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posted by janrinok on Monday June 02 2014, @11:36AM   Printer-friendly
from the buddy-can-you-spare-me-a-dime? dept.

The US military's F-35 Joint Strike Fighter aircraft is proving to be a pain in the neck in more ways than one. Not only did the Pentagon spend almost $400 billion to buy 2,400 aircraft - about twice as much as it cost to put a man on the moon - the F-35 program is 7 years behind schedule and $163 billion over budget. This at a time when cuts in the defense budget are forcing the Pentagon to shrink the size of the military. CBS 60 Minutes took a closer look at the troubled fighter plane a few months back, but their rebroadcast on Sunday evening seems like as good a reason as any to revisit one of the biggest ongoing budget debacles in U.S. military memory. David Martin gets an inside look at what makes the F-35 Joint Strike Fighter the most expensive weapons system in history.

 
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  • (Score: 5, Interesting) by bradley13 on Monday June 02 2014, @12:44PM

    by bradley13 (3053) Subscriber Badge on Monday June 02 2014, @12:44PM (#50179) Homepage Journal

    Wow, those are some budget cuts they have to live with. It appears that the main reduction is in the money thrown into Iraq and Afghanistan (highest 2008-2010). Overall military spending remains at or near historical highs [wikipedia.org].

    Why is the F-35 such a mess? For the same reasons that every major military procurement program is a mess: Politics, regulations and bureaucracy. The Air Force cannot just go buy a fighter aircraft - the appropriation bill is reviewed in detail by Congress: not for correctness, but for distribution of spoils. The bill is only approved if major subcontracts have been issues in all relevant Congressional districts - regardless of whether or not this makes any sense.

    Worse, the bills can be (and often are) rehashed every year. Already ordered those parts? Sorry, factory X is now in the wrong district - we have a new committee member - you've got to find a way to give factory Y a piece of the action. Oh, you planned to order 100 planes next year? Nope, make it 50 - or maybe make it 200 - and who cares if that totally screws up production planning. Congress micromanages these programs, but not in any normal sense of effective management - it's purely a matter of politics and self-interest.

    Then, of course, we have the usual problems: crazy procurement regulations, revolving door contracting, and a huge federal bureaucracy.

    As a result, getting any new aircraft approved, funded, designed and produced is incredibly difficult. Hence, that aircraft must be multi-role (fighter, bomber and tactical support all-in-one) and able to last for decades. Because getting the next one through Congress will be even more difficult. Which makes for an impossible, and impossibly expensive aircraft. Which gives Congress even more possibilities for game-playing and corruption.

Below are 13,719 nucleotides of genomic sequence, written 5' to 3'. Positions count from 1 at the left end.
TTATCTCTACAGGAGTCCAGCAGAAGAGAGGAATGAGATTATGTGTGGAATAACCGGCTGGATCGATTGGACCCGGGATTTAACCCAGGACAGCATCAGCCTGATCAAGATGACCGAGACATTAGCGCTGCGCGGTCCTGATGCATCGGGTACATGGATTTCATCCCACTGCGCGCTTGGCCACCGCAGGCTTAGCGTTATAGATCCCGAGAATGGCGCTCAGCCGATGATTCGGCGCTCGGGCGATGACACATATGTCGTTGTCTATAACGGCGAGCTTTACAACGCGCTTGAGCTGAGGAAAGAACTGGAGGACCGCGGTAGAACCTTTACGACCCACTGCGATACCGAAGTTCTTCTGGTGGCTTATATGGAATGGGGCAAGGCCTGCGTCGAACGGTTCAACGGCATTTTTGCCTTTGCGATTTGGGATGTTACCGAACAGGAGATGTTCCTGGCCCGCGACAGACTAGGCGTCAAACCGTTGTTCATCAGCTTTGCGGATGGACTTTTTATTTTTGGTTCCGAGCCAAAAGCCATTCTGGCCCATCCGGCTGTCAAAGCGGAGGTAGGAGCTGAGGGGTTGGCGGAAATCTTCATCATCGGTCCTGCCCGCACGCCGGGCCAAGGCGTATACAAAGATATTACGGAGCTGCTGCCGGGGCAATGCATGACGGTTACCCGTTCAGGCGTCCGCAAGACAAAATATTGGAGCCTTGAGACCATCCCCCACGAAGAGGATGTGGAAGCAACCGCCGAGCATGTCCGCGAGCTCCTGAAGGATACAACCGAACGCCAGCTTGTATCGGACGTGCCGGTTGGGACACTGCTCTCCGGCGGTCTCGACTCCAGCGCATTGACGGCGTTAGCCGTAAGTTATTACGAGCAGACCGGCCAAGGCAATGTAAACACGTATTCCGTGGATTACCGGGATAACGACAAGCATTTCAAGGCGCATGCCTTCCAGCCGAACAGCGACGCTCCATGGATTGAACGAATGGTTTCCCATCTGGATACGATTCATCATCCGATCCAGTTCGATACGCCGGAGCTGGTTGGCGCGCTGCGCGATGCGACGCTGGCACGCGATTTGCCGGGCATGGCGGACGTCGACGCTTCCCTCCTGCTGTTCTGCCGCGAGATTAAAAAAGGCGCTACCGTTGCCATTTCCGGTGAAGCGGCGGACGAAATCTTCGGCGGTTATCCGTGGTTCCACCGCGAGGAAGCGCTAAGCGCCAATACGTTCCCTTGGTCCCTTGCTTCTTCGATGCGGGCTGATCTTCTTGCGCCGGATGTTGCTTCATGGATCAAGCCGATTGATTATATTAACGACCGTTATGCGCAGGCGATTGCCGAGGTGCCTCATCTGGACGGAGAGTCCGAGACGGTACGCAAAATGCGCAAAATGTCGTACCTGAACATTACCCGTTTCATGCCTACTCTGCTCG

Just for amusement, consider the progression of equivalent aircraft - just looking at the production costs:

    • 1965 - F4-D unit cost US$2.4 million (US$18 million today)
    • 1998 - F15-D unit cost US$30 million (US$43.5 million today)
    • 2014 - F35-C unit cost US$143 million (US$143 million today)

    Each of these was, for its day, a high-end, multi-role fighter that stretched the technology of the day. You can put more data points in, but the trend is clear: in constant dollars, the per-unit costs have increased exponentially.

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  • (Score: 0) by Anonymous Coward on Monday June 02 2014, @01:16PM

    by Anonymous Coward on Monday June 02 2014, @01:16PM (#50191)

    Extend that methodology to the rest of the gov and you can see why our budget is a complete mess.

    Was not paying attention anymore did they finally pass a budget like they are required to?

    I have been watch many older 60/70s shows. You can see little clips of newspapers or hear 'news summaries'. It is funny how people act like this sort of thing is new. It has been going on for a *very* long time. I have been also watching dragnet (good show btw) I tell my wife it is like listening to the internet argue.

    This is what kills me about people not wanting to axe part of the budget (except parts they dont like). We could easily loose 3/4ths of all parts and still have a well functioning gov. But the pork train is too large at this point. http://www.usdebtclock.org/ [usdebtclock.org]

    Politics, regulations and bureaucracy
    The last one I want to speak to. Take our standing army. They can not say how many boots they own. Something every single one of our soldiers must own. They can not say how many bullets they own. Something every single one of our soldiers needs to know how to use. They have a horrible procurement system. In many cases they overbuy then overbuy again because they simply did not know they had enough already.

    Gov spend and incorrect regulation has become a boat anchor on the American people.

    Also think about this http://www.usdebtclock.org/world-debt-clock.html [usdebtclock.org]
    Some of those countries do not have the crazy standing army we do and they have even worse debt problems. What could we do if we fixed our debt problems?! Think of the amazing infrastructure we could have?! We have a chance but it is fading.

    • (Score: 1, Insightful) by Anonymous Coward on Monday June 02 2014, @05:46PM

      by Anonymous Coward on Monday June 02 2014, @05:46PM (#50323)

      Think of the amazing infrastructure we could have?!

      Obama floated that idea for the best place to spend the stimulus money, but Congress shot it down fast because, first, it was something that Obama wanted, and second, that would have mean a lot of money would have gone to construction companies, and a lot of them might be (gasp!) union (i.e., vote Democrat). Keep in mind that this was all done very soon after a major Interstate bridge collapsed and there was a lot of media attention on the crumbling and aged infrastructure, so if you can't get Congress to spend money after a fucking bridge collapses, what chance do you think you can get it to happen now?

  • (Score: 5, Interesting) by RamiK on Monday June 02 2014, @01:30PM

    by RamiK (1813) on Monday June 02 2014, @01:30PM (#50195)